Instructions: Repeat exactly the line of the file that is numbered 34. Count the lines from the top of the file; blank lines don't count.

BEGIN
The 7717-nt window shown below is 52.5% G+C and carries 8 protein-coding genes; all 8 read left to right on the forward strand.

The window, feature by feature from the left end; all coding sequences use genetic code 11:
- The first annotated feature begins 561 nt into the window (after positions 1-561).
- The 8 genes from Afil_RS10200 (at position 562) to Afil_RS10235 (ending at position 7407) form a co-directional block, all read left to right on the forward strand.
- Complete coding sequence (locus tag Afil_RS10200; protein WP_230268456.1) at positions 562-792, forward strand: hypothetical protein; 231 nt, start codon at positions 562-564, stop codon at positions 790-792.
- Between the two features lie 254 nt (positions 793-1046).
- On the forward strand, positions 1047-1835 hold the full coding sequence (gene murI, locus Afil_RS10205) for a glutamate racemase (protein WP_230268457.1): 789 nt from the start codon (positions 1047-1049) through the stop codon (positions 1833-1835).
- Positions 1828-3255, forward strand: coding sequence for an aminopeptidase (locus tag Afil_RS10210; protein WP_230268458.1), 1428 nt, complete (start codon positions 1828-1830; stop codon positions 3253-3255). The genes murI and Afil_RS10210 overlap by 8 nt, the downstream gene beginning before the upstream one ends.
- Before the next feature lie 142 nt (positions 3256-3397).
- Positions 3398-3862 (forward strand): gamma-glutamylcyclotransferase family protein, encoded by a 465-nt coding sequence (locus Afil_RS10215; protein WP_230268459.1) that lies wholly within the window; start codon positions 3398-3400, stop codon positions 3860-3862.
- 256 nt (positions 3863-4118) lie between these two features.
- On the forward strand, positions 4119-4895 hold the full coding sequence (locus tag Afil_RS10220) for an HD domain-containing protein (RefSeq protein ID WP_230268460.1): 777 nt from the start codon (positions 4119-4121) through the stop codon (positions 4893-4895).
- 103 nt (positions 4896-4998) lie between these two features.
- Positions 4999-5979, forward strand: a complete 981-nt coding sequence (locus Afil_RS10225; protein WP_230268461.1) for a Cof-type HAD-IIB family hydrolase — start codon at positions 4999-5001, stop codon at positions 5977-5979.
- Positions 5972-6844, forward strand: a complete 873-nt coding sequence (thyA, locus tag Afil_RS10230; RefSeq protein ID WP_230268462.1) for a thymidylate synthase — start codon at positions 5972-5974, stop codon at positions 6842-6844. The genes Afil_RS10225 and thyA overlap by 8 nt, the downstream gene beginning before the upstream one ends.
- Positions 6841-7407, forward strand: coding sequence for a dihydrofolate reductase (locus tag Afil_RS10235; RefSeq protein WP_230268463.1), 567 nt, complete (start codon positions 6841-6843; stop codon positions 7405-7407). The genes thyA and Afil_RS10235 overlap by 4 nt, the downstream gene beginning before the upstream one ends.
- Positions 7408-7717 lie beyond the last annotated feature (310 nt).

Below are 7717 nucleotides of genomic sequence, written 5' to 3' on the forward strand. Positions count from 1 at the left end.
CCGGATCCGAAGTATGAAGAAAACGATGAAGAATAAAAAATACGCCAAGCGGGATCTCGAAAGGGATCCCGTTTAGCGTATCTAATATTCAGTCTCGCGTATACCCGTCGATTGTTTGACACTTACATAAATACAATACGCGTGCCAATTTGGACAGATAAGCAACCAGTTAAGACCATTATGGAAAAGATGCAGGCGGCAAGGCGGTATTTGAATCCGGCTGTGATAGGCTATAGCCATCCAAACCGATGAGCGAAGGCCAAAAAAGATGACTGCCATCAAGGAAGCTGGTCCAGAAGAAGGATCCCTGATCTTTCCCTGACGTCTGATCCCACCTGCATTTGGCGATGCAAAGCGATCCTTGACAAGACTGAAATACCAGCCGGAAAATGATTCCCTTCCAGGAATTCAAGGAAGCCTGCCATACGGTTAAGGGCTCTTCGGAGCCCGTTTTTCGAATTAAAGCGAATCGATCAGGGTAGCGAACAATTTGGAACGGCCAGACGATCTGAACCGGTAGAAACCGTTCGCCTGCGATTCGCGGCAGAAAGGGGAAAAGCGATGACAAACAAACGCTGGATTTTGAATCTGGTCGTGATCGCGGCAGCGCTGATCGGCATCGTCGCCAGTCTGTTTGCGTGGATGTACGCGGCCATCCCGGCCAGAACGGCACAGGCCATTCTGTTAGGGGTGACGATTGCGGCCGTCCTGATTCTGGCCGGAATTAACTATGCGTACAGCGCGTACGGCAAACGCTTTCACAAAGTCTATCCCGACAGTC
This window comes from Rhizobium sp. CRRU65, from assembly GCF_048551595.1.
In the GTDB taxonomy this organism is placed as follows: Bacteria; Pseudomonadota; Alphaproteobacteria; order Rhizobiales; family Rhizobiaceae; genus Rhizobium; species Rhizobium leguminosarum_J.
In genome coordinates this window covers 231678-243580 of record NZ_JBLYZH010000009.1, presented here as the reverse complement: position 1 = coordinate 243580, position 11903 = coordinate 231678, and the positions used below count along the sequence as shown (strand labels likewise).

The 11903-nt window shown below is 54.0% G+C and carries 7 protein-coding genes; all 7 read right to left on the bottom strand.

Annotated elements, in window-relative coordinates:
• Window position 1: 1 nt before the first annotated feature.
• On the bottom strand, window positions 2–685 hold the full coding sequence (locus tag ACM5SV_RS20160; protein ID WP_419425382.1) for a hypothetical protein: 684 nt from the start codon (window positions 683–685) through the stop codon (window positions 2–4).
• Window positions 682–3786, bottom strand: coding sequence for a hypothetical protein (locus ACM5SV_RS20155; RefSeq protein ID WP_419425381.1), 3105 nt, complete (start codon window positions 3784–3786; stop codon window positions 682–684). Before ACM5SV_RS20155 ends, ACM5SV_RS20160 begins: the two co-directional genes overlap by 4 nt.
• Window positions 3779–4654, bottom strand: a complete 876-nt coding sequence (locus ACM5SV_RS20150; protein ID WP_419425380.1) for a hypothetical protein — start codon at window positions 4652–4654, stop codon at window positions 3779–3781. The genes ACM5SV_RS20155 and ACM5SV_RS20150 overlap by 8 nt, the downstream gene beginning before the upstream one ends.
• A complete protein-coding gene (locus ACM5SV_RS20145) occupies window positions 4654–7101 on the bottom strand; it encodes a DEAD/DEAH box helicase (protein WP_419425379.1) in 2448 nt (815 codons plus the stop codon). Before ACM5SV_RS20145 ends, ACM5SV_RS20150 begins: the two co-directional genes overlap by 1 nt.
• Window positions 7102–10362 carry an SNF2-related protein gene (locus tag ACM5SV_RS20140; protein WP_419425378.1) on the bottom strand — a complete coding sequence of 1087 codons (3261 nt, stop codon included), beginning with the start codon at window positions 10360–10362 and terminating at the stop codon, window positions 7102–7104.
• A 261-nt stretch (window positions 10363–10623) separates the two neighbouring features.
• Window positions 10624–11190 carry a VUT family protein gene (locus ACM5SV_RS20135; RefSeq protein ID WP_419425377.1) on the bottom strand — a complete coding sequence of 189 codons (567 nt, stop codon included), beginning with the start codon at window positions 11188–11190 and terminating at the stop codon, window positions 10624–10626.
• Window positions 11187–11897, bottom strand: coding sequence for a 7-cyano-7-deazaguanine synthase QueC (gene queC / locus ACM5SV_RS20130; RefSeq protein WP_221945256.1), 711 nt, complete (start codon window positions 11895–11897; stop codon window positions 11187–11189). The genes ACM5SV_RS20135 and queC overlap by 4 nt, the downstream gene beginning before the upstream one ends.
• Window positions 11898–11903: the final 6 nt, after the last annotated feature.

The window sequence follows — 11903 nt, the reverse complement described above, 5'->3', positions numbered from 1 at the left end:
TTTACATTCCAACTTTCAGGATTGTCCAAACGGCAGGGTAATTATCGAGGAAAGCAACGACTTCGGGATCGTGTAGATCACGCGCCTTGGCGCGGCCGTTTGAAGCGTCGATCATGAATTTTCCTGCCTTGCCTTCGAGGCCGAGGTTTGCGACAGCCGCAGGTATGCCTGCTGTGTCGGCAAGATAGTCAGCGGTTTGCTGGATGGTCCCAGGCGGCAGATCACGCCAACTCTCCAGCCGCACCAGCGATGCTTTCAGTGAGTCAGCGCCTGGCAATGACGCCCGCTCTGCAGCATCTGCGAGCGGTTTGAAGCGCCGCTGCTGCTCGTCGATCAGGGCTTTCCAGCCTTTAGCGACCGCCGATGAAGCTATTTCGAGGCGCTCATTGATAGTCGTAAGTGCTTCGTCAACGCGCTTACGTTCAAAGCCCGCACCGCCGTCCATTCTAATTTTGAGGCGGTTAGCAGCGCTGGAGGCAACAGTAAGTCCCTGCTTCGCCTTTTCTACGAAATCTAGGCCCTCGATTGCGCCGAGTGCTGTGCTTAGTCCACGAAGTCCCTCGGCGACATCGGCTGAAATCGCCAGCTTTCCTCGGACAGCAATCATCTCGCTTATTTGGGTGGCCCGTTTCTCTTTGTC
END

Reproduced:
• Window positions 11898–11903: the final 6 nt, after the last annotated feature.